Franklin Loaiza 09-10450 Marianne Scheer 09-10800
Introduction History Concept Materials Examples Advantages Disadvantages Modern uses Conclusion References
The building method of post and lintel has been used for centuries. All structural openings have evolved from this system, which is seen in pure form only in framed structures, because the posts of doors, windows, ceilings, and roofs normally form part of the wall. Post and lintel construction is recognized by its simple vertical and horizontal design, in which a pair of vertical supports are set in the ground or a foundation, and a horizontal structure is balanced on top of them.
Ancient Egyptian, Greek, and Roman architects made extensive use of Post-and-lintel construction to support the roofs of temples and public places. Such ancient structures as Stonehenge, in Britain, were constructed on the post-and-lintel system, which was the basis of architecture from prehistoric to Roman times. The interiors of Egyptian temples and the exteriors of Greek temples are delineated by columns covered by stone lintels. The Greeks substituted wooden beams for stone because the wood required fewer supports and opened up the interior spaces. One of the earliest and most renowned post and lintel example is the prehistoric Stonehenge monument in England, where massive stone blocks were placed in a circle in the support-and- overhead design. Pure post and lintel construction also can be found in a variety of early shelters, including huts, cottages and stables. The Romans developed a variation of post and lintel construction with the arch, which added stability and support, and by the Catholic Church in Europe with the introduction of buttresses to support massive cathedral walls.
Post and lintel, or in contemporary usage Post and beam, is a simple construction method using a lintel, or header as the horizontal member over a building void supported at its ends by two vertical columns, pillars, or posts. This architectural system and building method has been commonly used for centuries to support weight, such as a roof or deck, depending on the vertical posts it rests on. It can support a huge amount of weight, and is effective for reinforcing tall buildings or heavy structures. The post refers to the vertical support, which is paired with an identical support to form the full design. Posts can be columns, poles or beams, modified to meet as architectural designs.
There are two main force vectors acting upon the post and lintel system: weight carrying compression at the joint between lintel and post, and tension induced by deformation of self-weight and the load above between the posts. The two posts are under compression from the weight of the lintel (or beam) above.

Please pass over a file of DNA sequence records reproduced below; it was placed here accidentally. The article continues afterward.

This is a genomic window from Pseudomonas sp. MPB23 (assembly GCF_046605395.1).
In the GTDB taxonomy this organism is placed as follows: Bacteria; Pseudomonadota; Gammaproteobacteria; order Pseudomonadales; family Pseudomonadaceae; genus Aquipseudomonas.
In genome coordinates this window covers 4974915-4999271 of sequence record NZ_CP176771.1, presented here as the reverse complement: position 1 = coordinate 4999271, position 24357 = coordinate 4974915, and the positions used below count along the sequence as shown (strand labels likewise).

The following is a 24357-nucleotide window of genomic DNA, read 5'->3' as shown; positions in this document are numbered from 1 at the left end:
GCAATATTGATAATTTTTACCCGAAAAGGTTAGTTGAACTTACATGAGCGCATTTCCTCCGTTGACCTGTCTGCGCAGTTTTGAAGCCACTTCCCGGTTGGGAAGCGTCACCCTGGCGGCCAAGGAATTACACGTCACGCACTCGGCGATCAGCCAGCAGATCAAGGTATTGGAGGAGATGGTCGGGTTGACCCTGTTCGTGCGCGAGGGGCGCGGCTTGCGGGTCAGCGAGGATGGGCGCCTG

The posts must support the lintel and its loads without crushing or buckling. Post material must be especially strong in compression. Post and lintel construction can incorporate wood, metal and stone. Stone has this property and is more versatile in its use as a post than as a lintel. Under heavy loads, stone is superior to wood but not to iron, steel, or reinforced concrete. When used in doorways, wood and steel are the most common materials. Depending on building requirements and ordinances, the supports in windows may be made of plastic or fiberglass, while wood or metal form the surrounding frame. Masonry posts, including those of brick, may be highly efficient, because loads compress the joints and add to their cohesiveness.The most important detail about post and lintel construction is the pieces must fit together exactly, so they are often prefabricated in mills and shops, and then assembled on-site. Stone Brick Wood Cast Iron Concrete Steel
The Parthenon, Greece St. Pauls Cathedral, London Temple of Horus at Edfu, Egypt
Roman Architecture. Stonehenge, England. Temple of Karnak, Egypt. Glass House, Philip Johnson, Connecticut.
The simplicity of the method itself Nowadays, building time is much shorter when it comes to post and beam construction because the walls to fill in between the posts are prefabricated and transported to the job site, where they can simply be put up when necessary. The post and beams are pre-drilled prior to going to the job site, so they can simply just be put together. This saves a great deal of time at the actual job site, once the house begins to be constructed. Stability The brute strength of the timbers and the joints. This allows for fewer individual pieces of lumber compared to platform construction.
The lintel will deform by sagging in the middle because the underside is under tension and the topside is under compression. Limited weight that can be held up. The small distances required between the posts. Its not nearly as common as platform construction. This may translate into higher building prices for post and lintel construction. The weight of each piece.
Today, most post and lintel construction has a third component, the wall, which adds additional support and hides the post and lintel design within the framework. It can still be seen in doorways and columns, in which the space between the vertical supports is open. Variations on post and lintel design can be found in bridges, complex archways and crossbeams, sometimes with cable support adding extra stability. Because post and lintel construction is so simple, it forms the base for the entrances to modern buildings that do not feature curves, which add stability.
Post and lintel construction is an ancient method barely used today, because there have been developed other construction methods which are cheaper and more efficient, although, many of the construction techniques used in modern architecture are derived from this prehistoric technology; so we can say its still a reference and a start point for future architectural projects.